Wednesday, August 26, 2009

Release of Abdelbaset Ali Mohmed al-Megrahi

Scotland finds itself blinking in the spotlight of international attention. The land of tartan, whisky, clans and castles suddenly has a role on the world stage.

So how did this unusual situation come about?

Well, it all goes back to the Union of Scotland and England to form a United Kingdom in 1707. Scotland was very much the weaker party and was out-negotiated on the all the important issues such as trade, tax and political representation. We did however hold on to institutions that were important to us: our own education system, our own established church and our own legal system.

Until Prime Minister Tony Blair gave Scotland its own parliament and a degree of devolution, justice here was in the hands of the Secretary of State for Scotland, a member of the UK Government. But since 1999 we have elected our own Scottish administration to deal with health, education, prisons, environment ... and justice.

'And so', I am asked, 'is all this going to affect tourism?'
Well I really cannot imagine so. I fully understand the strong feelings expressed, but this release does not reflect any groundswell of pro-Libyan opinion in Scotland. Far from it. This is one man's decision, flowing from a long established and compassionate legal system. Right or wrong, it is now a fait accompli and the Scottish Government is unlikely to have a similar decision to take in the next 500 years.

In my view the big loser in all of this is Libya: that country has missed a unique opportunity to raise its standing in the world by demonstrating dignity, gratitude and respect for the dead.

Saturday, August 22, 2009

Château de Grimaud

We had just under two hundred people in Edinburgh during The Gathering - a busy time for our small company. And once everyone was safely back home, I took a few welcome days off in the South of France. Castles continued to call though, and I climbed up to the Château de Grimaud, dramatically overlooking the Gulf of St Tropez. I had thought it was a Saracen fortress, but it was actually built by the king's grand sénéchal, Jean de Cossa in the 15th century. Essentially a medieval castle, it has massive towers with firing slits and high walls surrounded by a long stretch of crenelated ramparts up to seven metres high. In 1791 the French Revolutionaries confiscated and then demolished this aristocrat’s residence and it has been a noble ruin ever since. There are great views but the lack of maintenance and any interpretation made me realise what an excellent job Historic Scotland do for us and our visitors.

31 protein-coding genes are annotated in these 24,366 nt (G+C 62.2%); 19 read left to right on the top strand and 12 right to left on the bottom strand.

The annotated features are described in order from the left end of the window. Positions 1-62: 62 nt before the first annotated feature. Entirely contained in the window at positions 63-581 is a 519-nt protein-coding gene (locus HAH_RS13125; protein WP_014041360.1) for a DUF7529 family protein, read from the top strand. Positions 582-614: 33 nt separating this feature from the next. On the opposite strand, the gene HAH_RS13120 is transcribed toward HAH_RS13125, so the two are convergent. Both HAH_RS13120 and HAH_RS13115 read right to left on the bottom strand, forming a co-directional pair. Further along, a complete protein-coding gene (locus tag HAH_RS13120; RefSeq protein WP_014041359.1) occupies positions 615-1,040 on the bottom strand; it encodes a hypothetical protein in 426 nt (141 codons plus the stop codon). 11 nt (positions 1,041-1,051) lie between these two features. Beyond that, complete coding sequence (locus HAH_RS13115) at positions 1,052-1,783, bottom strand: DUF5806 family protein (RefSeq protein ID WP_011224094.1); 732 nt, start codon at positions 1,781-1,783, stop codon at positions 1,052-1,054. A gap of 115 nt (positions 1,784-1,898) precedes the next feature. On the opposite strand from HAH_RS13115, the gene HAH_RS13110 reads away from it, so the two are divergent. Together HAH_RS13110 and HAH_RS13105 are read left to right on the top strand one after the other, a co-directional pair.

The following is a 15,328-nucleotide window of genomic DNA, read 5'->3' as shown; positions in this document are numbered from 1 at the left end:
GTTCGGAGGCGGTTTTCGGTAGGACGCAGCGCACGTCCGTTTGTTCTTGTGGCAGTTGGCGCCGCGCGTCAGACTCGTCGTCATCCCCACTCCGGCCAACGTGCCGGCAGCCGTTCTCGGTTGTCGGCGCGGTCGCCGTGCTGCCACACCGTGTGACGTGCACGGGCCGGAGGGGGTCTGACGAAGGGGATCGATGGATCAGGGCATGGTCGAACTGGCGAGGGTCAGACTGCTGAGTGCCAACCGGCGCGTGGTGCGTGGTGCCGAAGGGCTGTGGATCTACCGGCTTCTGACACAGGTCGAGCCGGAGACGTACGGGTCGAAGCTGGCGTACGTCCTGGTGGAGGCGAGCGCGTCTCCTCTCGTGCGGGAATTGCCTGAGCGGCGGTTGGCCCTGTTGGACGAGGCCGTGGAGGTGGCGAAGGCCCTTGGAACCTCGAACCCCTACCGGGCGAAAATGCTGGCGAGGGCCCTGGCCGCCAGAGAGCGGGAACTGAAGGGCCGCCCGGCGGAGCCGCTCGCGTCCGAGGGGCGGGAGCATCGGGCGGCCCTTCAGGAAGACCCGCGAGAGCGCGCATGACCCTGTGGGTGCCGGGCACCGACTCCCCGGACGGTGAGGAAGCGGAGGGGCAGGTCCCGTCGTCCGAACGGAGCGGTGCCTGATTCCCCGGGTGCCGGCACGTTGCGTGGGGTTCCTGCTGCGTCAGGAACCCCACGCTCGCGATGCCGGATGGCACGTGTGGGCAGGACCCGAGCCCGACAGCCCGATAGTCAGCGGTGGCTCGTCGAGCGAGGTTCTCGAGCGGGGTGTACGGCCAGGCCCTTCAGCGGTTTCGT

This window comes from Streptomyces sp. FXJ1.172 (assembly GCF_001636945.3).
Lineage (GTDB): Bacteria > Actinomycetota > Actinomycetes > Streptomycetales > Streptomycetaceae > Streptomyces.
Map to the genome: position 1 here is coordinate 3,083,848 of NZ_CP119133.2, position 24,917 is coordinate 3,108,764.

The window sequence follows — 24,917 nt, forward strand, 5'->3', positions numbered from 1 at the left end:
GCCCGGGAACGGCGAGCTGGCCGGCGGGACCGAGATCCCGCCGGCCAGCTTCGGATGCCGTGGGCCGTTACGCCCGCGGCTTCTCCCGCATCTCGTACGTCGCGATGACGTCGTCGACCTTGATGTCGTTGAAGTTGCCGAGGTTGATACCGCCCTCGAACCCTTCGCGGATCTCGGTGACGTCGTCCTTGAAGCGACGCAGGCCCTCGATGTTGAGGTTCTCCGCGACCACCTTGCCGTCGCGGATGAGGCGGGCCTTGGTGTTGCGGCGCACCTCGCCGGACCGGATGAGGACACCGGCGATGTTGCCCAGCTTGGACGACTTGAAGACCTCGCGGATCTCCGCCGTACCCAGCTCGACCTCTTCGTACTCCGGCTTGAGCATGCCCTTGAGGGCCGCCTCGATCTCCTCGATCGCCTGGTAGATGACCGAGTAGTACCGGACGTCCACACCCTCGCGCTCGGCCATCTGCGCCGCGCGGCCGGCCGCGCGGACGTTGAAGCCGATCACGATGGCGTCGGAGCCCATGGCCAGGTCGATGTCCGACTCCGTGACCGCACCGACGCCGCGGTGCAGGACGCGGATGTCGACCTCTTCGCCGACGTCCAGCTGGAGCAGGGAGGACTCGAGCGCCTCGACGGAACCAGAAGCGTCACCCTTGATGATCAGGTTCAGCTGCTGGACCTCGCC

But the charm of Grimaud village with its colourful alleyways and a game of boules in the shade of the plane trees is something we may struggle to match!

Wednesday, August 05, 2009

A Funeral by Loch Ness

The redcoats stopped when they saw the funeral. A troop of six was escorting the bread wagon to Inverness and any gathering of Highlanders was worth a look in 1746 - there might be a wanted man, an illegal weapon. If nothing else, there was no harm in emphasising who controlled the food supplies, controlled the Highlands, following the Battle of Culloden earlier that year.

The ragged group around the coffin huddled closer, guarding what dignity remained to them. The priest looked up, paused and continued. Dismounted troopers were moving round for a better view. As they did so, an old woman swept a loaf of bread from the back of the cart into her dark shawl. Someone shouted. The woman ran. Troopers cocked their weapons. The funeral party dived behind gravestones. A shot rang out. Then another. Someone was hit…

It wasn’t a major incident in that incident-rich year. But it left its mark. Three marks in fact – the pits made by bullets on the gravestone of a James Fraser, buried in 1730.

It is not easy to bring the past to life, but last week my Outlander Tourists (fans of Diana Gabaldon’s Outlander books) were able to touch some little marks of conflict, unchanged, unrepaired, largely unnoticed since that fateful year of suppression.